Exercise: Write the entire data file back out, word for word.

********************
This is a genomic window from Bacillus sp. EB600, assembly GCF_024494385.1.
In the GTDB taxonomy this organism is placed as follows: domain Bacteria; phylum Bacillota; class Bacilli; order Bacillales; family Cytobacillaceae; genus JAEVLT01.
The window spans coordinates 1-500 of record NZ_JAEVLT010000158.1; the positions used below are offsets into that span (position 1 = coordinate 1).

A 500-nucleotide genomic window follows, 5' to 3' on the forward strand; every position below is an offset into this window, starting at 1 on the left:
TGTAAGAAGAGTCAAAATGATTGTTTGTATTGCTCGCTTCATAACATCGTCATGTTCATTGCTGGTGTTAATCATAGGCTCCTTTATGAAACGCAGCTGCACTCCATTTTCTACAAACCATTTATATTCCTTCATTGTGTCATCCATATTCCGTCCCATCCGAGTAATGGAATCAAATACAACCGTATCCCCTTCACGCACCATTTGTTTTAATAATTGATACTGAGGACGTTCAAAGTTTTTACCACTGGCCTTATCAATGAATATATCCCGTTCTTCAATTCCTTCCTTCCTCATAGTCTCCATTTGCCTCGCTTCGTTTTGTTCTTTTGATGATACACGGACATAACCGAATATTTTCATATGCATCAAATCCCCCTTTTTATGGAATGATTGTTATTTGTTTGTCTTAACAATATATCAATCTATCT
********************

This is a genomic window from Bacillus sp. EB600, assembly GCF_024494385.1.
In the GTDB taxonomy this organism is placed as follows: domain Bacteria; phylum Bacillota; class Bacilli; order Bacillales; family Cytobacillaceae; genus JAEVLT01.
The window spans coordinates 1-500 of record NZ_JAEVLT010000158.1; the positions used below are offsets into that span (position 1 = coordinate 1).

A 500-nucleotide genomic window follows, 5' to 3' on the forward strand; every position below is an offset into this window, starting at 1 on the left:
TGTAAGAAGAGTCAAAATGATTGTTTGTATTGCTCGCTTCATAACATCGTCATGTTCATTGCTGGTGTTAATCATAGGCTCCTTTATGAAACGCAGCTGCACTCCATTTTCTACAAACCATTTATATTCCTTCATTGTGTCATCCATATTCCGTCCCATCCGAGTAATGGAATCAAATACAACCGTATCCCCTTCACGCACCATTTGTTTTAATAATTGATACTGAGGACGTTCAAAGTTTTTACCACTGGCCTTATCAATGAATATATCCCGTTCTTCAATTCCTTCCTTCCTCATAGTCTCCATTTGCCTCGCTTCGTTTTGTTCTTTTGATGATACACGGACATAACCGAATATTTTCATATGCATCAAATCCCCCTTTTTATGGAATGATTGTTATTTGTTTGTCTTAACAATATATCAATCTATCT